A photon is an elementary particle that is the quantum of electromagnetic waves, including light.

Photons are described by quantum mechanics and exhibit wave-particle duality — sometimes behaving like a particle and sometimes like a wave.

Max Planck first postulated (1900) that electromagnetic energy could only be emitted in “chunks”, or quanta.

Albert Einstein later (1905) explained the photoelectric effect, where electrons could be ejected from a surface only if the frequency (color) of the incident light was above a threshold and did not depend on the intensity (number of photons) of the light — this meant that the energy of light was quantized by photons.

Planck and Einstein’s discovery of photons and the photoelectric effect[ref]Camera sensors are made from silicon semiconductors where the photons generate electron-hole pairs.  This effect is virtually the photoelectric effect occurring in a semiconductor.[/ref] underlies how image sensors in digital cameras work.

  • Photons are elementary particles with zero mass, travel at the speed of light, and have an energy proportional to the frequency of the light. Blue photons have a higher frequency and hence more energy than red photons.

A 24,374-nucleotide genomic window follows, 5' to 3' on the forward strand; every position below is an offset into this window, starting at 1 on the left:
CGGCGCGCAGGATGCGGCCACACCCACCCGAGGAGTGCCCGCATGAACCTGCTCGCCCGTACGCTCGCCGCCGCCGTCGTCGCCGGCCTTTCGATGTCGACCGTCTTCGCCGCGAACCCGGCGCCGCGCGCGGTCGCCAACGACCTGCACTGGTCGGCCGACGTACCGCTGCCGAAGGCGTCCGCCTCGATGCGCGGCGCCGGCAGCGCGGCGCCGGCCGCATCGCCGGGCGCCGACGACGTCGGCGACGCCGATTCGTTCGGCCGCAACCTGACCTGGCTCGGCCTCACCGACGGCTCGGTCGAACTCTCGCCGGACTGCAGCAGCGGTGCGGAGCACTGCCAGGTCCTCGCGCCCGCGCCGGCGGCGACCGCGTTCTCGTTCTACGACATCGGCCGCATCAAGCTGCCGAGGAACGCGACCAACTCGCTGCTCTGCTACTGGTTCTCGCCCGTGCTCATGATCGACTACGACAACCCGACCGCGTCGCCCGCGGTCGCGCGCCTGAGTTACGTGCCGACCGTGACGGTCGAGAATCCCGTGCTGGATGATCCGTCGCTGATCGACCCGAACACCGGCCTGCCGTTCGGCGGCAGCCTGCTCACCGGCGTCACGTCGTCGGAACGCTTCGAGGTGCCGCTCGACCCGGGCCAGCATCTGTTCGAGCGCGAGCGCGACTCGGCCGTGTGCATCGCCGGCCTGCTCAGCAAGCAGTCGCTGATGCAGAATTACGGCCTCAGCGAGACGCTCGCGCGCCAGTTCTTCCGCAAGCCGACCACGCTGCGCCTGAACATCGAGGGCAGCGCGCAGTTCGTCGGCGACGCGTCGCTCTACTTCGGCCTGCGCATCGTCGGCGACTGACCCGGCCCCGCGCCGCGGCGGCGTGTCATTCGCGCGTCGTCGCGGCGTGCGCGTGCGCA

• Brighter, more intense light has a higher flux of photons than dim light. There is no concept of a brighter or darker photon, only the number of photons arriving per unit time.
  • Photons arrive at your camera sensor in a random, irregular manner. When you are photographing in average daylight, the rate of photons incident on your sensor is very high, and the fluctuations in the number of photons relative to the average are small. This is not the case when you are photographing in low light when photons arrive at varying times, causing a dominant noise source (photon noise) in your images.

Takeaways for photography:

  • In low light, the largest source of noise in our images is inherent photon noise due to the irregular arrival of photons.  Photon noise does not depend on or camera or sensor.

A simplified diagram of the photoelectric effect is shown here.  In our camera sensors, a similar effect happens in each photosite (pixel) on the silicon semiconductor.  Photons generate electrons in each pixel, which are converted to a voltage, which is amplified, digitized, and then recorded as a number on the memory card.